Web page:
Home World News Emerging Markets Kenya’s balance of payment position weakens on falling inflows

Kenya’s balance of payment position weakens on falling inflows

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A teller counts U.S. dollar banknotes in Karachi, southern Pakistan, on Dec. 14, 2022. Pakistan's Federal Board of Revenue (FBR) has fixed a limit of 5,000 U.S. dollars per visit for all passengers 18 years old and above traveling abroad, local media reported on Wednesday. (Str/Xinhua)
A teller counts U.S. dollar banknotes in Karachi, southern Pakistan, on Dec. 14, 2022. Pakistan's Federal Board of Revenue (FBR) has fixed a limit of 5,000 U.S. dollars per visit for all passengers 18 years old and above traveling abroad, local media reported on Wednesday. (Str/Xinhua)

Kenya’s balance of payments position declined to a surplus of 1.04 billion U.S. dollars in the year leading to September 2023, an equivalent of 1 percent of the gross domestic product (GDP), the National Treasury said in a new report released Thursday.

This was a fall from a surplus of 2.2 billion dollars, or an equivalent of 2 percent of the GDP in September 2022.

The institution attributed the fall to a decline of inflows in the financial account, reflecting concerns about financial sector stability in the advanced economies following the hiking of benchmark interest rates.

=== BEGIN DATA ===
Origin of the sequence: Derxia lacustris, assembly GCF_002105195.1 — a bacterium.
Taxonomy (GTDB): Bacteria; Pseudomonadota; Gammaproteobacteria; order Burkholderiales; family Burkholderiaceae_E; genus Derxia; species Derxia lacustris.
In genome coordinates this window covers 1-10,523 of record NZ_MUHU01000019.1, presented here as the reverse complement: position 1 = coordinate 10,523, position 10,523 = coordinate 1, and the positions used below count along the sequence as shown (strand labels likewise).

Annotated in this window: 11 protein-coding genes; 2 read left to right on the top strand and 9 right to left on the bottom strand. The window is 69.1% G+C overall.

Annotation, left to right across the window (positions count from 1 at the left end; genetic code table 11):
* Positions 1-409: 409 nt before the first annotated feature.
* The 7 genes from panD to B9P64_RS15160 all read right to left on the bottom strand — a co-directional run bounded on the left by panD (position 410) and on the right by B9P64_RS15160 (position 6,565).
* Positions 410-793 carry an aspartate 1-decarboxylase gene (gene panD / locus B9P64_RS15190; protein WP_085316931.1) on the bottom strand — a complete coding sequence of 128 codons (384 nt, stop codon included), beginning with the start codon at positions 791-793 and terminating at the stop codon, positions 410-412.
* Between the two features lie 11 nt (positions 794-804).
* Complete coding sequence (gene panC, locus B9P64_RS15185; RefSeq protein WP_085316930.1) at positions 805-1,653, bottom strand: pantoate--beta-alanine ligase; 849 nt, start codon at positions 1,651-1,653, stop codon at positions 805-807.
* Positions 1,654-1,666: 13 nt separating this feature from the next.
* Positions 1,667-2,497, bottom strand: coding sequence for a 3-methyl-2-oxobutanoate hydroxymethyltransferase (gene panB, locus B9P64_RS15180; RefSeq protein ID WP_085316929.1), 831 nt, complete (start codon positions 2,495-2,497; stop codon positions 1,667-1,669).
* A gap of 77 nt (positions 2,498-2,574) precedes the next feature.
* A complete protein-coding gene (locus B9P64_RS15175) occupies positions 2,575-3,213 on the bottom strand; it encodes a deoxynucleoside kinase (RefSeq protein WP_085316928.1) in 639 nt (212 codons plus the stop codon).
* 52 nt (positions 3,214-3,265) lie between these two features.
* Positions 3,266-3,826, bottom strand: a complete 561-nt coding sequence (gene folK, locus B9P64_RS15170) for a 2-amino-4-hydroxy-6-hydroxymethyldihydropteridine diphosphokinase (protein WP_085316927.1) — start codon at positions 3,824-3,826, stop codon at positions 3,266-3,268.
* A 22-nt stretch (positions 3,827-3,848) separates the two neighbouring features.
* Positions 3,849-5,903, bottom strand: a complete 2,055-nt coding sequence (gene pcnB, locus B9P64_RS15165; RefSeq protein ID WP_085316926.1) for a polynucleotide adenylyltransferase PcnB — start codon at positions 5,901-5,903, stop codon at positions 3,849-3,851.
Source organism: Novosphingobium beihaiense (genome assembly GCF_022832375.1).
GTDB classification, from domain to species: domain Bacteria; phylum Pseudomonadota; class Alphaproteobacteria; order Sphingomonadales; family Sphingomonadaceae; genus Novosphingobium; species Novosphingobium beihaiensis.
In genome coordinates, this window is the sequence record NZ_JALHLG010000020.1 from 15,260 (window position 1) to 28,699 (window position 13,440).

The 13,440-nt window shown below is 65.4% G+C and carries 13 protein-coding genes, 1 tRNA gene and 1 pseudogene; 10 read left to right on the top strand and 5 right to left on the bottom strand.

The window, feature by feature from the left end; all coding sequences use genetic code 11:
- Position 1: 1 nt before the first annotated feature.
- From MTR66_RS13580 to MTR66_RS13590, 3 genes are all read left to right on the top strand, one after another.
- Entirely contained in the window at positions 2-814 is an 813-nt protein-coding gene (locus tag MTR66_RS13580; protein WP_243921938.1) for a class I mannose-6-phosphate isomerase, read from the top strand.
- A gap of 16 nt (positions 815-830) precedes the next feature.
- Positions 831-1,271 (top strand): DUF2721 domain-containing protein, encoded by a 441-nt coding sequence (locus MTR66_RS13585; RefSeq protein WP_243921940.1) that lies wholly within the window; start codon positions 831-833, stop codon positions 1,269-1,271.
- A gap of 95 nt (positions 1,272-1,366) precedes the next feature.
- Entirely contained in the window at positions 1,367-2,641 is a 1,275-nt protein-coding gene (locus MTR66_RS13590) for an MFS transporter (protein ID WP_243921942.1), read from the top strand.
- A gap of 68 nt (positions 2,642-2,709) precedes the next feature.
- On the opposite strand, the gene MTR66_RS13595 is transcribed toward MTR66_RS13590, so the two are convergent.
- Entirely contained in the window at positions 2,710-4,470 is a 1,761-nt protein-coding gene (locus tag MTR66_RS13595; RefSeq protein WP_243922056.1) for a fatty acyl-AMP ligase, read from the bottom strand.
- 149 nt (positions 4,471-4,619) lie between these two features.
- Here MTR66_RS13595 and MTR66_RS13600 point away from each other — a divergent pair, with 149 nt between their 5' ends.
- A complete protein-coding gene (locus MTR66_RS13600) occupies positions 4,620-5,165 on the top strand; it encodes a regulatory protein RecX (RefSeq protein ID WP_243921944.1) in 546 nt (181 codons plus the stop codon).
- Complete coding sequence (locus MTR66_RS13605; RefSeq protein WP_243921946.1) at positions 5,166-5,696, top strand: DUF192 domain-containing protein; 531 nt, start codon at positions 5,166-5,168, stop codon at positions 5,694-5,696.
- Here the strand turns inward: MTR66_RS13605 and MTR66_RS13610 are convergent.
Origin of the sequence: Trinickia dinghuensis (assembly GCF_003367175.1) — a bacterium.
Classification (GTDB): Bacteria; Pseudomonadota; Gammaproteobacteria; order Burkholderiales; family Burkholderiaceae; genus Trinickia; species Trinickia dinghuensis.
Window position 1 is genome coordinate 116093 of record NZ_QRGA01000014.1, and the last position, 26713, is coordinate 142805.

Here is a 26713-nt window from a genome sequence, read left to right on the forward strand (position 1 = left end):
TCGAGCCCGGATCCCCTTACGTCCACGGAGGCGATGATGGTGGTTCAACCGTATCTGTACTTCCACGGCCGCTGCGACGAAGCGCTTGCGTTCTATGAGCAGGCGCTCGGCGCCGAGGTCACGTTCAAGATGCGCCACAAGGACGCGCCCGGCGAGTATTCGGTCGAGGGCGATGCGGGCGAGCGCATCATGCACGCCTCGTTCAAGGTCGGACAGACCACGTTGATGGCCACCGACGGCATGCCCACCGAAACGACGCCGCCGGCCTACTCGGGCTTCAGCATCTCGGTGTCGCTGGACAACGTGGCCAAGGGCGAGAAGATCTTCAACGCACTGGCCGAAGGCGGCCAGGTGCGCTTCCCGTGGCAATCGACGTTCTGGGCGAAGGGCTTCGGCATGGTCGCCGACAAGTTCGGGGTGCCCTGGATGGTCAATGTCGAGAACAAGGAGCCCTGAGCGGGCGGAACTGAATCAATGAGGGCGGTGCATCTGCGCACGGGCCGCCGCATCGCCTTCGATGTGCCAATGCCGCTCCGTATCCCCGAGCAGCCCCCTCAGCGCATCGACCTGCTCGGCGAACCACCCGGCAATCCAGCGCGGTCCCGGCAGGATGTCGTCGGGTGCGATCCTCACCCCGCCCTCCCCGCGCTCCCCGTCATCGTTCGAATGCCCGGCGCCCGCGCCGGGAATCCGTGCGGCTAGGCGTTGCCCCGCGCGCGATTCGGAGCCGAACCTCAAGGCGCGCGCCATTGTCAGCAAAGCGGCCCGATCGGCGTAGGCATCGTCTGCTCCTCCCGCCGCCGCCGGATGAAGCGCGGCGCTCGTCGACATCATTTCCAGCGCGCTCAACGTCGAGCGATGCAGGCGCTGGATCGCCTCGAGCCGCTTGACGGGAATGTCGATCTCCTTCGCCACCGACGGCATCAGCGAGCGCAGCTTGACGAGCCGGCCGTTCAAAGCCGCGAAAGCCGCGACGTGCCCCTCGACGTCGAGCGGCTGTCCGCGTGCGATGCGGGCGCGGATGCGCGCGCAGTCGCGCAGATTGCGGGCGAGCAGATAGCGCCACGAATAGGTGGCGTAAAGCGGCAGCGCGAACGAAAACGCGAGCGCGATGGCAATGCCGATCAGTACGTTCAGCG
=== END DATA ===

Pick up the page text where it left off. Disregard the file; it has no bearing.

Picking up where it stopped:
“Net financial inflows slowed down but remained vibrant at 3 billion dollars in the year to September 2023 compared to 4.7 billion dollars in September 2022. The net financial inflows were mainly in the form of other investments, financial derivatives, and direct investments,” the institution noted in the report Quarterly Economic and Budgetary Review.

During the period, Kenya’s exports contracted 2 percent to 7.2 billion dollars due to a decline in horticultural shipment particularly of cut flowers despite an improvement in receipts from tea and manufactured exports.

“Similarly, imports declined by 13.2 percent to 17 billion dollars in the 12 months to September 2023, mainly due to lower shipments of infrastructure-related equipment, manufactured goods, oil, and chemicals,” Treasury said.

Oil prices remained elevated on account of increased geopolitical fragmentation and global oil supply cuts by major oil exporters, particularly Saudi Arabia and Russia, the Treasury observed.

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